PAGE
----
Video Games increasingly provide important therapeutic treatments, for example for ADHD, Alzheimer’s, and neurorehabilitation after strokes. Numerous studies show how a regular use of video games can support chronic low back pain, or improve Visual Selective Attention after use.  Complementing the therapeutic treatment, games can offer the support a patient might need to get healthier quicker and better.

Beyond their therapeutic value, video games can also empower and support patients. The video game  I, Hope  is the story about of a young girl named Hope, whose town has been taken over by cancer. It supports children with cancer and brings positive and powerful elements into their lives.   At the Video Games Europe event in September 2018, the creator of the video games, Kenny Roy presented “I, Hope” to European decision makers. The game is available in hospitals and the developer is donating all proceeds from the video games to the Game Changer Charity.

Making video games accessible is one of the core values of gaming and everyone should be able to play their favourite video games. Recently, Microsoft announced its new adaptive controller to offer a functioning and user-friendly gamepad for every player affected by a physical disability. Ubisoft has also teamed with Amblyotech to develop “Dig Rush”, a clinically validated video games designed for people affected by amblyopia (also known as “lazy eye”).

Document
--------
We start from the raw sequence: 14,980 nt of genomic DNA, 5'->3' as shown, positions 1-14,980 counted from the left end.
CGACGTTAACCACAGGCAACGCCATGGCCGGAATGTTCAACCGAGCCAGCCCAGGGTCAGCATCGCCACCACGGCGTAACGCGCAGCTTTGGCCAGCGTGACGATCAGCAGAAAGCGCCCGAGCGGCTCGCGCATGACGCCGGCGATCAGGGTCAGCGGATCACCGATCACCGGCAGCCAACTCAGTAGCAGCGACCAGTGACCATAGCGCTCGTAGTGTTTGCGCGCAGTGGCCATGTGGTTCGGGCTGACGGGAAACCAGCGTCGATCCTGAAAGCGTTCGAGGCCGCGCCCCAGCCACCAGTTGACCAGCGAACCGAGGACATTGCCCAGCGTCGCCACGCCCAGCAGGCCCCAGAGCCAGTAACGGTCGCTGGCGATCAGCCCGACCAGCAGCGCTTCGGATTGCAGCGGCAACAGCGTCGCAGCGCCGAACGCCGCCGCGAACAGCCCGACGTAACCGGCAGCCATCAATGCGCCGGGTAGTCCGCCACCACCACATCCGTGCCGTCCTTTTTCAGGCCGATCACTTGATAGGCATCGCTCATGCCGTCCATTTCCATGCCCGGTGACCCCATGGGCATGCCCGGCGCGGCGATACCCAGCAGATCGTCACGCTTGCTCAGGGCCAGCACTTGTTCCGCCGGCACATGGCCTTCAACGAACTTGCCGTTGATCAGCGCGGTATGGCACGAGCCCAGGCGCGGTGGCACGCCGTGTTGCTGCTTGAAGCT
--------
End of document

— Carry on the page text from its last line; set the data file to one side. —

Video games improve lives of more than 2.6 billion gamers in the world. 


I, Hope

Presentation by developer Kenny Roy


Learn more about the latest initiatives and our position on accessibility

Dig Rush

Mathieu Ferland, Senior Producer at Ubisoft, presents Dig Rush, a game clinically approved for amblyopia’s treatment